Toxic plume began moving down San Juan through reservation on Saturday
FARMINGTON — Navajo Nation President Russell Begaye will declare a state of emergency in response to the widespread impact of toxic metals now flowing into the San Juan River via the Animas River.
Begaye, along with tribal Vice President Jonathan Nez and Navajo Nation Council Speaker LoRenzo Bates, confirmed Saturday evening that the plume containing toxic metals that was released into the Animas River this week from a mine near Silverton, Colo., is traveling through the reservation.
A precautionary warning was issued on Friday, advising residents to stay away from the river and to refrain from using its water for livestock and other household needs.
The warning also stated that communities along the San Juan receive drinking water from the city of Farmington, so it is safe for consumption.
A press release from the Navajo Tribal Utility Authority stated that the utility's water systems from Farmington to Beclabito are not impacted because the systems are fed by a different system isolated from the San Juan.
As a precautionary measure, NTUA shut down the water treatment facility in Mexican Hat, Utah.
This facility serves the community of Halchita, Utah, and will remain out of operation until NTUA receives clearance from monitoring agencies because the facility draws and treats water from the San Juan.
Meanwhile, NTUA's Kayenta District is refilling the community's water tank, and customers are asked to minimize their water usage, according to the release.
Begaye and Nez attended a Saturday meeting in Shiprock, where they shared information with residents and listened to concerns.
In a telephone interview, Begaye said he directed Navajo Nation Attorney General Ethel Branch to assemble a legal team to file a lawsuit against the EPA.
"They are impacting the livelihood of our people," he said.
He added that he remains disappointed with the EPA's lack of information and disclosure about the types of toxic metals that were discharged into the Animas and San Juan rivers. Without that information, tribal officials cannot prepare and inform the people, he said.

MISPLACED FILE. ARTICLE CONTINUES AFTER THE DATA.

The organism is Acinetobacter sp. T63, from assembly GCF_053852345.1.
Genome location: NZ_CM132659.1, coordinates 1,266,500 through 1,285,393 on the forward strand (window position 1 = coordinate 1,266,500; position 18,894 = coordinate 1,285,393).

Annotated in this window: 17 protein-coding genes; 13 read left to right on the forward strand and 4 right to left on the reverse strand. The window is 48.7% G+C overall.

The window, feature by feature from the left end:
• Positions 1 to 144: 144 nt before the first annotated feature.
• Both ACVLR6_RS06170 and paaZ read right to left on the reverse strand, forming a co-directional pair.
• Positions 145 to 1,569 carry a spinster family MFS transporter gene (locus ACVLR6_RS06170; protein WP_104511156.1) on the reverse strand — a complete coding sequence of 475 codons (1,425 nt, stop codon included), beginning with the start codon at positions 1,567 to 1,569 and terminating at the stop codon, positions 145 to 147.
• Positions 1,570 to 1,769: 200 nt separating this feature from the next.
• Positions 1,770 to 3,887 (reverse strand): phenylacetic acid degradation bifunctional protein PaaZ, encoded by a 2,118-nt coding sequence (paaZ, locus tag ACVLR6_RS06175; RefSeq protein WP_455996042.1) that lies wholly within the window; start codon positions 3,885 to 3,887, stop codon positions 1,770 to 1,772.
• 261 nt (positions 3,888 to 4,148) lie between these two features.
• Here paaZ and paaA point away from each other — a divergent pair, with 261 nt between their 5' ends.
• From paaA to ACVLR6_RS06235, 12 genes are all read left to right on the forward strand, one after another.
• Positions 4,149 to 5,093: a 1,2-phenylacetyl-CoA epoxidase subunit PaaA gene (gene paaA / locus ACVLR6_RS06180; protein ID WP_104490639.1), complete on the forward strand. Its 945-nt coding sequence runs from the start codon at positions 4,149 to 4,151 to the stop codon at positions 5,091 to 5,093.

In a telephone conference call with reporters, EPA officials said they are posting information on the agency's website when it becomes available but declined to identify the types of metals released because testing of samples is ongoing.
Jared Blumenfeld, EPA regional administrator for Region 9, said the plume begin flowing through the Navajo Nation on Saturday. Blumenfeld said the EPA has been in contact with Begaye and Donald Benn, executive director of the Navajo Nation EPA. He added that samples continue to be collected from the San Juan, and two agency staff members are working with the tribe.
Nez said a separate telephone conference with the EPA included congressional staff members, but there still was no information about the toxic metals.
"We're trying to keep (the EPA) accountable," Nez said, adding that agency officials continue to state that they are waiting for results.
"We want that information," he said.
Bates, who represents a majority of the chapters located along the San Juan, said residents continue to ask questions about drinking water safety, river access, water for livestock and crops, and the possibility of compensation for failed crops.
With irrigation canals shut off, many farmers are concerned about their next step, Bates said.
"If these farmers don't get water in the next week, they'll lose their crops," he said.
According to a press release from the Speaker's Office, the council is scheduled to receive an update from emergency management officials at 2 p.m. Monday in the council chamber in Window Rock, Ariz.